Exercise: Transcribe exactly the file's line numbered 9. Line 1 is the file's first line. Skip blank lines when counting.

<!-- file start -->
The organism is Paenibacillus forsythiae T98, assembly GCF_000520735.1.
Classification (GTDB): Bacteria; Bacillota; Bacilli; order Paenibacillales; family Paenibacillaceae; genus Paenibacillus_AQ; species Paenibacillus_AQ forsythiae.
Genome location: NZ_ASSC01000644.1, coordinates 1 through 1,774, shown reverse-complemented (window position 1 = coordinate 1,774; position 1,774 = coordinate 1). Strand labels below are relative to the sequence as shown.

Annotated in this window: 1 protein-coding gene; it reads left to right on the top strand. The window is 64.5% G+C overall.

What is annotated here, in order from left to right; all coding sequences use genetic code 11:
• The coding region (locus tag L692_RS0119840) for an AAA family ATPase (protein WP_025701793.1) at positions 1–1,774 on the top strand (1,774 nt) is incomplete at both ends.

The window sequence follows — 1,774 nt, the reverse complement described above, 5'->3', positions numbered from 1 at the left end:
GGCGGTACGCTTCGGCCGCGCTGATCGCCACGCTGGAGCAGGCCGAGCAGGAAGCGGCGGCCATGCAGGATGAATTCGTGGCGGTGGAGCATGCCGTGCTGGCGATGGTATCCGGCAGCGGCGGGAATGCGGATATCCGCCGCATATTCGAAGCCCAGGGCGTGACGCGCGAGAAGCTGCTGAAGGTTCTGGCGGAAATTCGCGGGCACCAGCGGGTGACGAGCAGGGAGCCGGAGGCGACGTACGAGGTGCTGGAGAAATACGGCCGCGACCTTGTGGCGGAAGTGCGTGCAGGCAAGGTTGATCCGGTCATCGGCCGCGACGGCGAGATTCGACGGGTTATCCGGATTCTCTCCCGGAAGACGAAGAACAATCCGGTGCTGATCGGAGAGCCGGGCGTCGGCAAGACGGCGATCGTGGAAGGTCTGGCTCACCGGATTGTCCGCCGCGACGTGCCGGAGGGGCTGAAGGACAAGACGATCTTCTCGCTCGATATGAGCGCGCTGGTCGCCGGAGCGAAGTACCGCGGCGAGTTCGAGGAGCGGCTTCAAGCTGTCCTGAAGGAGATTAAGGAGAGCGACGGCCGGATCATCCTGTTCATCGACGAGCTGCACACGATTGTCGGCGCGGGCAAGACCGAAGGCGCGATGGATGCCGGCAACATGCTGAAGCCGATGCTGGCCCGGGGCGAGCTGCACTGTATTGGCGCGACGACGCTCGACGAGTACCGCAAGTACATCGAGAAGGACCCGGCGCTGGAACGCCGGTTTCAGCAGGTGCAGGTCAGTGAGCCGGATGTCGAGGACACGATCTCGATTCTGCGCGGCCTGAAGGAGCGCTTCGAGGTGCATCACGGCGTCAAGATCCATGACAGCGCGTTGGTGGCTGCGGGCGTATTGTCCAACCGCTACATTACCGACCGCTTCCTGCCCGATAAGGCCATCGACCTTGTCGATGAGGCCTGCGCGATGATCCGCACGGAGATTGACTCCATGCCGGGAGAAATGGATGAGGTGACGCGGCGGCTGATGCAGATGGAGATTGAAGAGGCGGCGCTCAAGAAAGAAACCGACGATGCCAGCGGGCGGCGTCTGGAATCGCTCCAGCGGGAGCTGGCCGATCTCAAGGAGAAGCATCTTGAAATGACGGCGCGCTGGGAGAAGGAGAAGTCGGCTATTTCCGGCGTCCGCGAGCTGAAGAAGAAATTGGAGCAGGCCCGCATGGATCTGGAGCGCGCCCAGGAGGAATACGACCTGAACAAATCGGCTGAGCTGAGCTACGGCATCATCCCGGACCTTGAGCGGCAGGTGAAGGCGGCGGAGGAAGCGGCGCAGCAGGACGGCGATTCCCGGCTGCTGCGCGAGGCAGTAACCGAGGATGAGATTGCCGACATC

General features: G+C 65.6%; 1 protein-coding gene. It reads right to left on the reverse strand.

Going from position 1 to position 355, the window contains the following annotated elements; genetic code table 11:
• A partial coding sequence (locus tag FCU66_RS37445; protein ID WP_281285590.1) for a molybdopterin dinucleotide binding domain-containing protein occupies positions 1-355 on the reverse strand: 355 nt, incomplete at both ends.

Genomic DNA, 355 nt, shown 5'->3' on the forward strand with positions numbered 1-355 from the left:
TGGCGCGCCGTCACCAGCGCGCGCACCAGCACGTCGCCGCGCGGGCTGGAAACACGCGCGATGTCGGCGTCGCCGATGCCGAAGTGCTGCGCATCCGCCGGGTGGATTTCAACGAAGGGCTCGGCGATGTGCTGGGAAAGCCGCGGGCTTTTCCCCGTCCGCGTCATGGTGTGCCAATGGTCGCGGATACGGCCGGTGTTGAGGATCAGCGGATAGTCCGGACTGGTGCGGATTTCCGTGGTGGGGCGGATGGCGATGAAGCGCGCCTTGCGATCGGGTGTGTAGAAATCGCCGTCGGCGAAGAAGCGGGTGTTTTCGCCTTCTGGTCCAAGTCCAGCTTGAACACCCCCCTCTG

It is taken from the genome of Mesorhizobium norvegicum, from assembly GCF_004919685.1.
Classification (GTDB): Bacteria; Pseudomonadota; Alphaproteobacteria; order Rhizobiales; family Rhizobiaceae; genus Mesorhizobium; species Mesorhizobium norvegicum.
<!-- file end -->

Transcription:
General features: G+C 65.6%; 1 protein-coding gene. It reads right to left on the reverse strand.